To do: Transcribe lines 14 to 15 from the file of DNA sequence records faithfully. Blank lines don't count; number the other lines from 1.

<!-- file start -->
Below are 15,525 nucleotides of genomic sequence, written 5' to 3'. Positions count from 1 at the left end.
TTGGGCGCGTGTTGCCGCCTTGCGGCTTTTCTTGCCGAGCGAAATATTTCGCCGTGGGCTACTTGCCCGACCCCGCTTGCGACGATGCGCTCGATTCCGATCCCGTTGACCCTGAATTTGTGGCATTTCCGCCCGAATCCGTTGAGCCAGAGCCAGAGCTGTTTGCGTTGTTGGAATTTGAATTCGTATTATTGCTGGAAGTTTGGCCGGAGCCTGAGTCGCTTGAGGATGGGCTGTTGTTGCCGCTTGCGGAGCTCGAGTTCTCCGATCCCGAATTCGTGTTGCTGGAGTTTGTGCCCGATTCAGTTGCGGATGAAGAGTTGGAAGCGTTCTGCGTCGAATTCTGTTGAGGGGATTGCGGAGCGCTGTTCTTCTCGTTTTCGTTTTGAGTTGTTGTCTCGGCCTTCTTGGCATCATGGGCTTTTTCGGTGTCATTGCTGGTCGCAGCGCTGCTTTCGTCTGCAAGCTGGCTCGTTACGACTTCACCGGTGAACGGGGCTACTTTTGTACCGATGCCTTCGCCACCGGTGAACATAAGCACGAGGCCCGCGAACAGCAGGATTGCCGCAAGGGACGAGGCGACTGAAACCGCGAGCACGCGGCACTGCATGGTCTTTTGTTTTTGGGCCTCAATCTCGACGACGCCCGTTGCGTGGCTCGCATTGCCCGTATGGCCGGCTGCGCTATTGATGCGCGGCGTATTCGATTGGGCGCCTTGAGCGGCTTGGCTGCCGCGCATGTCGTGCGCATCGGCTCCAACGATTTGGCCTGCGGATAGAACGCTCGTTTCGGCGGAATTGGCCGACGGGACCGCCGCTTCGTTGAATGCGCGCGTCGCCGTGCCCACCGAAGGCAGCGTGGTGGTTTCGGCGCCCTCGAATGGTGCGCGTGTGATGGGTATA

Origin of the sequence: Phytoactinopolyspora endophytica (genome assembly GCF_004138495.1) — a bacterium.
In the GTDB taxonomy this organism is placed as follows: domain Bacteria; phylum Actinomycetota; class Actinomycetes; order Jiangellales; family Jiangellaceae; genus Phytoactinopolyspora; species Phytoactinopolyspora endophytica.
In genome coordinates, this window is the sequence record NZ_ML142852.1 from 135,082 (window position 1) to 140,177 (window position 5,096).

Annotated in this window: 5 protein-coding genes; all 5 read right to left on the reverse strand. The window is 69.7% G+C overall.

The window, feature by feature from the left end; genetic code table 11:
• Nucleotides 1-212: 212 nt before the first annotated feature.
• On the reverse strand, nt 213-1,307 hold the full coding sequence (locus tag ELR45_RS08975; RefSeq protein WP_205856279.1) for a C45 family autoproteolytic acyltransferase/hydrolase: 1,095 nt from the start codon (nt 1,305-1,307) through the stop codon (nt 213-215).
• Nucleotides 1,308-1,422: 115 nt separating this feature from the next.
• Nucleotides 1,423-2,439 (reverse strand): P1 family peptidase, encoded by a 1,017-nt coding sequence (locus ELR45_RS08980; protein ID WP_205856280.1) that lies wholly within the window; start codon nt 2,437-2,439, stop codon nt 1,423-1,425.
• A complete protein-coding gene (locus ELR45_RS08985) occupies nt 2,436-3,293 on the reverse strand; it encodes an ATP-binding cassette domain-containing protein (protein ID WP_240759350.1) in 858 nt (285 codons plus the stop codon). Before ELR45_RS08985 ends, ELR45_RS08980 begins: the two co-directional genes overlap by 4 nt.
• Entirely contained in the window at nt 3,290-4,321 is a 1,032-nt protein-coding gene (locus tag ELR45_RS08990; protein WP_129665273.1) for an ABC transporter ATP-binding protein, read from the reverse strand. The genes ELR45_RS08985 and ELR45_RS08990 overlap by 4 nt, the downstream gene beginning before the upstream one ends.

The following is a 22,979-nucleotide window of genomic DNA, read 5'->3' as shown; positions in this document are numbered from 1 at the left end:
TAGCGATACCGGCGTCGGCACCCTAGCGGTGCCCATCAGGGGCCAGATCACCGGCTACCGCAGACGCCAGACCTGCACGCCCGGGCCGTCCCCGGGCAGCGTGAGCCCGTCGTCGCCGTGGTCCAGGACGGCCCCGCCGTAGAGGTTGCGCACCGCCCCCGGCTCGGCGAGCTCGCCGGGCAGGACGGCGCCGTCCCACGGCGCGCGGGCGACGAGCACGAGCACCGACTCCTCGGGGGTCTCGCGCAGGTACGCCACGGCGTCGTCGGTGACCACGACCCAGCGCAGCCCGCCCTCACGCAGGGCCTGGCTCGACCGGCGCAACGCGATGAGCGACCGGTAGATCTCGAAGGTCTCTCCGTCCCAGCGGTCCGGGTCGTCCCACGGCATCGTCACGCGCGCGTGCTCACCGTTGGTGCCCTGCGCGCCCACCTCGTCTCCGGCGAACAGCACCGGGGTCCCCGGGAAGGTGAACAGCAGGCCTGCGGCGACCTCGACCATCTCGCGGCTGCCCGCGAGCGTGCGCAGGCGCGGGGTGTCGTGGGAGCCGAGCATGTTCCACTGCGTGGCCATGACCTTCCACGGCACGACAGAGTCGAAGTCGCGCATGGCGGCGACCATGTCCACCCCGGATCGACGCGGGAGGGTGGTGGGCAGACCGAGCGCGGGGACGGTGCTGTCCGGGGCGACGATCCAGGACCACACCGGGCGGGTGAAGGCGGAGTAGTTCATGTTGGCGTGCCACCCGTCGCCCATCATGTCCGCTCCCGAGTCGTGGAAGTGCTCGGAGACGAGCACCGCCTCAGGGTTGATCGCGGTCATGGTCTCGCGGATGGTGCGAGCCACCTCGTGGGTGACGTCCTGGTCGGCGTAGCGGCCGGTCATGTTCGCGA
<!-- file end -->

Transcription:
The following is a 22,979-nucleotide window of genomic DNA, read 5'->3' as shown; positions in this document are numbered from 1 at the left end:
TAGCGATACCGGCGTCGGCACCCTAGCGGTGCCCATCAGGGGCCAGATCACCGGCTACCGCAGACGCCAGACCTGCACGCCCGGGCCGTCCCCGGGCAGCGTGAGCCCGTCGTCGCCGTGGTCCAGGACGGCCCCGCCGTAGAGGTTGCGCACCGCCCCCGGCTCGGCGAGCTCGCCGGGCAGGACGGCGCCGTCCCACGGCGCGCGGGCGACGAGCACGAGCACCGACTCCTCGGGGGTCTCGCGCAGGTACGCCACGGCGTCGTCGGTGACCACGACCCAGCGCAGCCCGCCCTCACGCAGGGCCTGGCTCGACCGGCGCAACGCGATGAGCGACCGGTAGATCTCGAAGGTCTCTCCGTCCCAGCGGTCCGGGTCGTCCCACGGCATCGTCACGCGCGCGTGCTCACCGTTGGTGCCCTGCGCGCCCACCTCGTCTCCGGCGAACAGCACCGGGGTCCCCGGGAAGGTGAACAGCAGGCCTGCGGCGACCTCGACCATCTCGCGGCTGCCCGCGAGCGTGCGCAGGCGCGGGGTGTCGTGGGAGCCGAGCATGTTCCACTGCGTGGCCATGACCTTCCACGGCACGACAGAGTCGAAGTCGCGCATGGCGGCGACCATGTCCACCCCGGATCGACGCGGGAGGGTGGTGGGCAGACCGAGCGCGGGGACGGTGCTGTCCGGGGCGACGATCCAGGACCACACCGGGCGGGTGAAGGCGGAGTAGTTCATGTTGGCGTGCCACCCGTCGCCCATCATGTCCGCTCCCGAGTCGTGGAAGTGCTCGGAGACGAGCACCGCCTCAGGGTTGATCGCGGTCATGGTCTCGCGGATGGTGCGAGCCACCTCGTGGGTGACGTCCTGGTCGGCGTAGCGGCCGGTCATGTTCGCGA